Recycled wool is repurposed from either pre- (production waste) or post-consumer wool (old garments) that would otherwise end up in landfill or go to waste. Virgin wool fibers come with a considerable environmental price tag: land is required to rear livestock, methane gasses are emitted, water is consumed and chemicals are poured in and out. Using recycled wool, not requiring any of the aforementioned processes, drastically reduces the environmental impact, while extending the lifespan of the materials extracted from our planet.
In 2020, we introduced recycled post-consumer wool to our permanent collection, which led us to transition away from virgin to post-consumer recycled cashmere in our cashmere sweater. The same year also saw the introduction of The Wool Coat, featuring a body fabric made entirely of pre and post-consumer recycled wool. In 2021, we introduced pre-consumer recycled wool with the arrival of the Women's Mock Neck and the Cashmere-Wool Scarves. More recently we upgraded our scarves to a recycled alternative. We continue to source recycled alternatives where possible.
Today, we exclusively work with state-of-the-art woolen mills in Italy, each carrying a century of experience in producing high-end recycled wool yarns. Their processes (including recycling and dyeing) are entirely mechanical, which implies the complete omission of chemicals typically harmful to the environment. It also saves considerable volumes of water. Old sweaters, offcut fabrics and scraps all go through a painstaking grading process before being shredded and spun back into a new yarn and either knitted or woven back into a fabric. We carefully selected mills that are able to produce the same level of quality and luxuriousness of virgin wool. The expertise and technology for it exists. And we are proud to be at the forefront of it.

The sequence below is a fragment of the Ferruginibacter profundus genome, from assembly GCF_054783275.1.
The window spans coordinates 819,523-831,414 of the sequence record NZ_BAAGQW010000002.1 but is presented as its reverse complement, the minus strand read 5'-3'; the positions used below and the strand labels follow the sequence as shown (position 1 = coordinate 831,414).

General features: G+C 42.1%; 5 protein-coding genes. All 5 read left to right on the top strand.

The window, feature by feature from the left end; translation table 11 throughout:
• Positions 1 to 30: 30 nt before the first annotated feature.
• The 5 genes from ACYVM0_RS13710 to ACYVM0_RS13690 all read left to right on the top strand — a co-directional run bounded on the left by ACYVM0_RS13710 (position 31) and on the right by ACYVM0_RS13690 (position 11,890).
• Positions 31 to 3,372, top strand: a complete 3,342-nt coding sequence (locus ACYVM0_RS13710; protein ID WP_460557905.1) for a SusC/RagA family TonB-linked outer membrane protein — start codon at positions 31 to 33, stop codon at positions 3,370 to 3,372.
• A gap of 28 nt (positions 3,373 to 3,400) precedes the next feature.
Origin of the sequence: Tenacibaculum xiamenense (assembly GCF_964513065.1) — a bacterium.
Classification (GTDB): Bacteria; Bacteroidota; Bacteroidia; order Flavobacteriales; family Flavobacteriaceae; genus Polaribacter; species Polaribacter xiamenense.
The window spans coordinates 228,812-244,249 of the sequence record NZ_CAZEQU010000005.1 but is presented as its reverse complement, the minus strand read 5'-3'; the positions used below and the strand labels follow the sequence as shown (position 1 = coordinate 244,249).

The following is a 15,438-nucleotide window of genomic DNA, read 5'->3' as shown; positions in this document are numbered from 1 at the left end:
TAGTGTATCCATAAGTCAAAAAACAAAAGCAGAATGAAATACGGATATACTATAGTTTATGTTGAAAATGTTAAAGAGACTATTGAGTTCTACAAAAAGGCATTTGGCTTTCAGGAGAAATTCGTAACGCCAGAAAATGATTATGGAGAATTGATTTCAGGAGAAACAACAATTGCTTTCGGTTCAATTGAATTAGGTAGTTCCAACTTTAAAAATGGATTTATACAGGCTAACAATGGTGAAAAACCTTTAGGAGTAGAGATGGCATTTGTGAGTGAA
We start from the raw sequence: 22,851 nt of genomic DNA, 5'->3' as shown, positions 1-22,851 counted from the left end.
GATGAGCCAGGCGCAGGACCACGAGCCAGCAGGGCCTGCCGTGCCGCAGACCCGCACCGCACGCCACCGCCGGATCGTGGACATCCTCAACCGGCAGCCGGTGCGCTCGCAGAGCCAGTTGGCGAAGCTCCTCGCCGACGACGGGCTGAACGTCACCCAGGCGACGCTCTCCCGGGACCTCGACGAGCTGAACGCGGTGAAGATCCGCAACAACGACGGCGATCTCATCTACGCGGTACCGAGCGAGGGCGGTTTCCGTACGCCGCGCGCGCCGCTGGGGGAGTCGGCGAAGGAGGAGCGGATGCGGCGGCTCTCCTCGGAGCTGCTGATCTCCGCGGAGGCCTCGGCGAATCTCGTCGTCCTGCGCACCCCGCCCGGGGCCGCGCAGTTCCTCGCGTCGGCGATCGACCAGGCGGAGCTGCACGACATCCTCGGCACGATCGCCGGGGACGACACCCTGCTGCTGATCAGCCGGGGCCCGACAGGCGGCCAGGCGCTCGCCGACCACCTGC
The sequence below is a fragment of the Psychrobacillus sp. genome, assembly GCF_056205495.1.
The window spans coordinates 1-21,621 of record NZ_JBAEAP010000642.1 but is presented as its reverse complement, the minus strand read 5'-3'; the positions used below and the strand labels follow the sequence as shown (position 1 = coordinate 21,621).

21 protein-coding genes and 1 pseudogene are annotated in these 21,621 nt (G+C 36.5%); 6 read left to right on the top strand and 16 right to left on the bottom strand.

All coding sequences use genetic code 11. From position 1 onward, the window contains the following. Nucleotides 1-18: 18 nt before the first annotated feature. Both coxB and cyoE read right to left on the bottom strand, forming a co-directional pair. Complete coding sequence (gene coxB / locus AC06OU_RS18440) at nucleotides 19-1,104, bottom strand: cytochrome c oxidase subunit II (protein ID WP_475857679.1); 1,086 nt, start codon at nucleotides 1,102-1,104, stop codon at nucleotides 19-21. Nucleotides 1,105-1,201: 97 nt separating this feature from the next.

The GRS certification (short for Global Recycling Standard) ensures that any recycled wool advertised as post-consumer is really consumer waste and not production waste. That's important, because we want to produce less, consume less, and eventually take back what can’t be worn anymore. While it’s important to make use of recycled waste as well, the main approach should be that we shall not produce what people don’t need or want.